Tuesday, November 13, 2012

Lesson Learned

If you decide to try raising turkeys, then here's a piece of advice: buy a lot of them.


I don't necessarily say that because they're all going to keel over and die on you (you may lose a few though; most folks do), but because turkeys are amazing to have when it comes to trading and selling. 

I bought 10 poults (baby turkeys) back in June, but lost 4 during growing season. The remaining 6 turkeys sold like hotcakes and I have had an overwhelming flood of interest from local people all clamoring for a Thanksgiving bird (alas, I had none left to sell). And mind you, I didn't sell these cheaply... More than that, I traded a turkey for some electrified netted fencing, and have had so many other people ask to trade things for a turkey. I had people offer lambs, goats, calves, misc. livestock supplies... The market was wide open. I am kicking myself for raising such a small number of turkeys this year, but I will be prepared for next year. Next year, I will have turkeys for sale and for trade. Who says legal tender comes only in the form of a paper bill? I've found some in the form of gobbling feathers. 

My last turkeys were butchered this morning, and I was sad to see them go. I adored the turkey's docile (if somewhat dim-witted), yet curious nature. Although, wrangling a 15 lb. bird who doesn't wish to be picked up does leave something to be desired... But I hear that turkeys can be herded, so next year I'll just have to make sure that I have a dog to help me with moving the butterballs. 

Despite the groans from many people over my choice of turkey breed, I went with the Broad Breasted White for my first time. This is like the cornish cross of the turkey world; they're huge, they can't mate naturally, they need a high-octane feed to make them grow, and as most folks say, "they just aren't "natural"!" I heard a lot of stories from people saying how terrible their BB whites were, how they wouldn't forage, etc. but I'm just going to shrug my shoulders here. My birds did awesome. I bought them from a bad hatchery (lesson learned there, too), so that's probably the reason why I lost 4 poults right off the bat, but all the rest were fabulous; foraging like nothing else, and just being turkeys. Lately I've been thinking about trying some heritage breeds next year... As great as the BB Whites were, I always like to keep on trying new things. That, and I just can't resist the available breeds over at Porter's Turkeys. I mean, how can one NOT resist a turkey that goes by the name of 'Sweetgrass', 'Fall Fire', 'Harvest Gold', or 'Tiger Bronze'??? One of my reasons for choosing a white bird on my first try was because I was sick to death of colored birds. I had slaughtered well over 5,000 turkeys while working at the processing facility and 3/4's of that number were dark colored, heritage breeds. Utter nightmare to pluck, let me tell you... Even while taking my last turkeys to the facility today, I got a lot of happy exclamations from the workers over the feather color on my birds. White birds! Yes, yes, yes!! But now that I'm thinking about raising some heritage breeds, I think I will at least stick with the lighter colored ones. No black turkeys for this girl...

Just today, I had three different people ask me if I had any more turkeys for sale... I've been hearing this question for two months now and have sadly had to turn people away. Why did I wait so long to start raising these birds? I really didn't think there were that many people in my area who would willingly pay $60 to $80 for a holiday centerpiece, but I have found differently. I also just learned of a local farmer who charges  $200 to $350 per turkey, and they sold out before they even bought their poults!!!! Holy kohlrabi.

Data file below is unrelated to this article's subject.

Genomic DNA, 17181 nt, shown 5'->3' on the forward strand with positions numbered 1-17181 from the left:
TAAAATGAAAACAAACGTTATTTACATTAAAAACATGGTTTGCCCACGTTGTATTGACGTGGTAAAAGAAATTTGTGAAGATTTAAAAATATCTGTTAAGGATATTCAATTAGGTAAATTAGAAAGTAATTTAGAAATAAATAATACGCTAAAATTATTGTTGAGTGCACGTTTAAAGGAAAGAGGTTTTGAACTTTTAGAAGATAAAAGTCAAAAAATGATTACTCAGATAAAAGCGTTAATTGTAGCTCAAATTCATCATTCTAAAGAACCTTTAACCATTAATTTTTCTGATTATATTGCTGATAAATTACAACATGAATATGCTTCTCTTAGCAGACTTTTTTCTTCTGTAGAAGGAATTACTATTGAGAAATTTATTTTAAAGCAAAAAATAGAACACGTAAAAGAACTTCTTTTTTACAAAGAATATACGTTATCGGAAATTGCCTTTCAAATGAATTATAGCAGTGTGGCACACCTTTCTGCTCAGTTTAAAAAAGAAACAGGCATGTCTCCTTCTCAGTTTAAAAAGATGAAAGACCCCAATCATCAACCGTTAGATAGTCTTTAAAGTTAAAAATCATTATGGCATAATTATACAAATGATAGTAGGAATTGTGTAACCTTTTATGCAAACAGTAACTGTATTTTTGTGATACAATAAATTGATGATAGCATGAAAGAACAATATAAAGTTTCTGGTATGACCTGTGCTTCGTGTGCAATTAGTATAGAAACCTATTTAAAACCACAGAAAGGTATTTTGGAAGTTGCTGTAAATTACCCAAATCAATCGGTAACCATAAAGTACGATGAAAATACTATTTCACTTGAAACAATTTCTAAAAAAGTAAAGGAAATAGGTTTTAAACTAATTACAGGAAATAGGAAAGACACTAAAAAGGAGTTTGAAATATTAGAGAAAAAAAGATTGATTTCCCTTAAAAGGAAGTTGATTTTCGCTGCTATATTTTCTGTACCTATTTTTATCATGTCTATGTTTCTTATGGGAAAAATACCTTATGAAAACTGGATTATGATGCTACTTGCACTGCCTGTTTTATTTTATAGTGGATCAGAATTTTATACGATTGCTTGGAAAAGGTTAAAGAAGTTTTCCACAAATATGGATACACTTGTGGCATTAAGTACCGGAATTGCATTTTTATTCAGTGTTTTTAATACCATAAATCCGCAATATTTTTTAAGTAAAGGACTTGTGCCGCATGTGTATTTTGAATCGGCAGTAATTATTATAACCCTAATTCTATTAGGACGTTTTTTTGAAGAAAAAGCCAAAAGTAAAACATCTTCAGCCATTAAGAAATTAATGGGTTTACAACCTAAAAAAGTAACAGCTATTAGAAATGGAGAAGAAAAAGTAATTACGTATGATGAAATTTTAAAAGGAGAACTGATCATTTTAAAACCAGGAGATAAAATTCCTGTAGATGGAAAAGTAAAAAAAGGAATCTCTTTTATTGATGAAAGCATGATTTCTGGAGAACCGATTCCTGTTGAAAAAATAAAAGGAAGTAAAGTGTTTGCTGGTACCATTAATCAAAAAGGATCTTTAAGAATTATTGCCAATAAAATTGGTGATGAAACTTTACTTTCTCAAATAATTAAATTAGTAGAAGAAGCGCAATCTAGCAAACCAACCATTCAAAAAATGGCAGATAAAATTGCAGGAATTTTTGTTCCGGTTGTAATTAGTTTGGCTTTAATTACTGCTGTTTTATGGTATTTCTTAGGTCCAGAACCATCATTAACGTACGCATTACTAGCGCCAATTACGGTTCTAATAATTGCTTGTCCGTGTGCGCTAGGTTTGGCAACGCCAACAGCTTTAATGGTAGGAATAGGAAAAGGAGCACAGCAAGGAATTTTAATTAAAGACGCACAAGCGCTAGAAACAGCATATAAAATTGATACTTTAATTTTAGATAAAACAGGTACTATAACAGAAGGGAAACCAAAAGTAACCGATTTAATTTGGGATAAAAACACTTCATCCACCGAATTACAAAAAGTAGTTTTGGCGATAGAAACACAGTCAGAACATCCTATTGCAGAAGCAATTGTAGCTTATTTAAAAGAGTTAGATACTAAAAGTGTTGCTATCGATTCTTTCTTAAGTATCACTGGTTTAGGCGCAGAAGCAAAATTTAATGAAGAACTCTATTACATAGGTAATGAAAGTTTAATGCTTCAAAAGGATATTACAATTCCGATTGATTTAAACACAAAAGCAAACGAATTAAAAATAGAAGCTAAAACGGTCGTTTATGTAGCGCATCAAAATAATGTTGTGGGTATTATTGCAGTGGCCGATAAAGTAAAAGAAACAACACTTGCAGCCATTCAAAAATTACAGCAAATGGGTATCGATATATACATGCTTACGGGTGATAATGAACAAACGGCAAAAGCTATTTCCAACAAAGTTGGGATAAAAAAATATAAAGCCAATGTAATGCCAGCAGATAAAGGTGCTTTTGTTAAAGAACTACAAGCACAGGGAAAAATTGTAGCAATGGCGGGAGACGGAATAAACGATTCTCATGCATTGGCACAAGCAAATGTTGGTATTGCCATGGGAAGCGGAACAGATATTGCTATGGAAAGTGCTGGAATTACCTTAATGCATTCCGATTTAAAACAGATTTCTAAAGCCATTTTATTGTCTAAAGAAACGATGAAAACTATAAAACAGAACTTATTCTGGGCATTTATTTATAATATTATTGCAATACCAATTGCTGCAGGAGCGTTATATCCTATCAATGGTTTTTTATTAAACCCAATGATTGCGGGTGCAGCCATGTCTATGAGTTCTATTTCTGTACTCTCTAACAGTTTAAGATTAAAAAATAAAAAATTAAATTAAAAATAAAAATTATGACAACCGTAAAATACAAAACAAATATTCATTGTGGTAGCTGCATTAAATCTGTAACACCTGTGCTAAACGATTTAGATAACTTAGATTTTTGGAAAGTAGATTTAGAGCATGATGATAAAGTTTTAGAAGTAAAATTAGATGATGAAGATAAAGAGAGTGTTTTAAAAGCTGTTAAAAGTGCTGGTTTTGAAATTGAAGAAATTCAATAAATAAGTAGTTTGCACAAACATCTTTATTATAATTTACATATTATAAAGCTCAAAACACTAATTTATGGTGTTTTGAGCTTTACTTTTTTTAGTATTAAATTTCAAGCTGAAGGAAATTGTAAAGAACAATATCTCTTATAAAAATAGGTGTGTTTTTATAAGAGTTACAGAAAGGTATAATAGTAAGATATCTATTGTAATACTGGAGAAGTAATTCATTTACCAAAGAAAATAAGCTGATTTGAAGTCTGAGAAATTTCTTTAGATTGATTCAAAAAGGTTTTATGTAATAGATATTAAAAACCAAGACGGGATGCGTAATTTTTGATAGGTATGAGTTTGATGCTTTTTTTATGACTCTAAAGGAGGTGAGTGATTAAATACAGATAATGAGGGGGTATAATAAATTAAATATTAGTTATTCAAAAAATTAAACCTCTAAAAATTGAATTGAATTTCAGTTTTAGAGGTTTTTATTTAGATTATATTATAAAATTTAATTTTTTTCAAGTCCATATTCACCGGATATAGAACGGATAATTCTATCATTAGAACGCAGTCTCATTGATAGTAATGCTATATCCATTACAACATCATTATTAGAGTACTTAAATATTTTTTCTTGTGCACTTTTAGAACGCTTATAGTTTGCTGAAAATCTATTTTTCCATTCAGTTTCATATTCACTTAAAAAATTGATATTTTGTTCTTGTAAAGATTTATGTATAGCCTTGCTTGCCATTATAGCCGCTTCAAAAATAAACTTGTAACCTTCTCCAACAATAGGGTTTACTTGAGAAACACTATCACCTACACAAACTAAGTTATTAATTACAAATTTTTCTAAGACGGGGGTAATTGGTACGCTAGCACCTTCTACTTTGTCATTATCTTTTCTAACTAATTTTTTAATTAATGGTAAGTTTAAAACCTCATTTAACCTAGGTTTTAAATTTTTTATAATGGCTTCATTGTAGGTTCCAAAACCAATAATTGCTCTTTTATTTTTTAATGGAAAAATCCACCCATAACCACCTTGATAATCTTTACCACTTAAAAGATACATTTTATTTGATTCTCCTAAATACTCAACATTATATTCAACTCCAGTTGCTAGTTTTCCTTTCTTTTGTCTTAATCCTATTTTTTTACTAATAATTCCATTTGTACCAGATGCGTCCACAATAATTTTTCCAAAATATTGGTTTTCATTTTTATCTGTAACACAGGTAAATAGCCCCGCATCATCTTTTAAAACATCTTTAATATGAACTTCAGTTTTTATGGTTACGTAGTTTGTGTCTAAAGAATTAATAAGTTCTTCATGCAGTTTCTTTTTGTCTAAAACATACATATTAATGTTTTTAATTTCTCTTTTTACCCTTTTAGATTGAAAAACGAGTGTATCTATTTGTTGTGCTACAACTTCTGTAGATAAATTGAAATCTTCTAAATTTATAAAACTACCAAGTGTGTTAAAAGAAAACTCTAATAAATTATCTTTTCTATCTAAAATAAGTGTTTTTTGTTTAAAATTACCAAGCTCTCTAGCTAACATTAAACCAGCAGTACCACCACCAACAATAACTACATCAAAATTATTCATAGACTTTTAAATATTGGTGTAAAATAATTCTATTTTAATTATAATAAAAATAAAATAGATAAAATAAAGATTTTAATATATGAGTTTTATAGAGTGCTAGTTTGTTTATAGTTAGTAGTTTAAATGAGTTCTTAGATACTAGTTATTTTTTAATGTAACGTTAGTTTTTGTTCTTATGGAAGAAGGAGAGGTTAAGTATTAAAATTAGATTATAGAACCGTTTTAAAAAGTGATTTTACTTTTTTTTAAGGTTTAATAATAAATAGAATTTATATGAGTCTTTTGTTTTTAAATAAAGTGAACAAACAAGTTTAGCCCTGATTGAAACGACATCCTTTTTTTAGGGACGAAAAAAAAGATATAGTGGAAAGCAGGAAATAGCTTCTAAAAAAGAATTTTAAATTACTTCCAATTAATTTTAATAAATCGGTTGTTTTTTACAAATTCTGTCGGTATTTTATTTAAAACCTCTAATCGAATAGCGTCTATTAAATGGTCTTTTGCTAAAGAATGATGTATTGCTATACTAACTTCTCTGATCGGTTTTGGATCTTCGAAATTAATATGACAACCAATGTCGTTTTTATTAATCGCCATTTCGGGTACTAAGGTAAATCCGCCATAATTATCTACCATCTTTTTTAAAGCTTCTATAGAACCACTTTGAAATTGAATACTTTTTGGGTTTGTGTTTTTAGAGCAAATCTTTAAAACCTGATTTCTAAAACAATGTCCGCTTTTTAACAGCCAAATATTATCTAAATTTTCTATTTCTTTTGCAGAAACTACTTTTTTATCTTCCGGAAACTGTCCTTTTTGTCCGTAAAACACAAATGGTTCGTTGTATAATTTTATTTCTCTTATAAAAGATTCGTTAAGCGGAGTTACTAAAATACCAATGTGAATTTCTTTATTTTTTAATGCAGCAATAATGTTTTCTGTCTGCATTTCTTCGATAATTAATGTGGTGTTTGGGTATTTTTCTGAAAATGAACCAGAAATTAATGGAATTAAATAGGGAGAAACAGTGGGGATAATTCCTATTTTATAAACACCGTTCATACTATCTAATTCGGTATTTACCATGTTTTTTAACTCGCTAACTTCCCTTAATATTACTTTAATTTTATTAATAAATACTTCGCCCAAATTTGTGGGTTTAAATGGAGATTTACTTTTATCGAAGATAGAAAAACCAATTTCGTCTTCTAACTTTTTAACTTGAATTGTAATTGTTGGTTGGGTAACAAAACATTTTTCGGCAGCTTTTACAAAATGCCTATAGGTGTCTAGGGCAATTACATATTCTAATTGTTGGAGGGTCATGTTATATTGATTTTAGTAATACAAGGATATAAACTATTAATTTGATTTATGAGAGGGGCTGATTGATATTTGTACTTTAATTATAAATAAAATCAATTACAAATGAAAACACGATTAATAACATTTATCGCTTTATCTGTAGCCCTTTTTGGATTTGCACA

I'm not writing this post as some sort of hype; trying to give y'all the idea to raise turkeys as a get-rich-quick scheme. I think this has a lot to do with locality, and I just happen to be in a very good county that embraces local food (at any cost I might add...). But for years I have heard stories from people saying that turkeys were terrible to raise. I would like to take a moment here and say "Bah-humbug" to those stories. My turkeys were wonderful.

Lesson learned: Turkeys are quite enjoyable, and I did not raise enough of them this year!

4 comments:

Anonymous said...

$350!!!!!!! I wonder if...
Thanks for the advice. =)
Tasha

Anonymous said...

Thanks for sharing your lessons learned and for the Porters Turkey website info. What an amazing array of turkeys they offer! I had no idea!
Heather in PA

Head Farm Steward said...

Turkey prices vary greatly. Nothing wrong with raising BBW but get them as late as you can. Otherwise you'll have a 30 pound bird. Nobody wants a 30 pound bird but the big growers buy all the poults starting in July.

Read The Great Turkey Walk by Kathleen Karr and learn all about herding turkeys...in a fun, fictional kids story.

Glad it worked out so well for you. We started with 20, found them easy to sell, hard to kill and they are messy manure machines. Machines. Matron of Husbandry says the turkey manure has a longer-lasting positive effect on the pasture than chicken manure.

Kris said...

I raised 10 Bourbon Red turkeys a few ago. I ended up with 4 hens and the rest toms. I kept a tom and 3 hens. One of the hens hatched a bunch of poults and I sold them all. We butchered all but the last 2 hens and tom. And I sold them live to a guy who wanted to let them breed to have more. They took a long time to get to a decent weight I might add. We butchered 3 that Thanksgiving and they were all about 10-12 pounds. Very upset about that. Then we let 2 of the toms grow more in a pen and they ended up being about 16 pounds. I don't know if I'll raise anymore turkeys again. Kind of like pigs. I need pig amnesia before I do that again! I hope you have lots of luck with your next flock.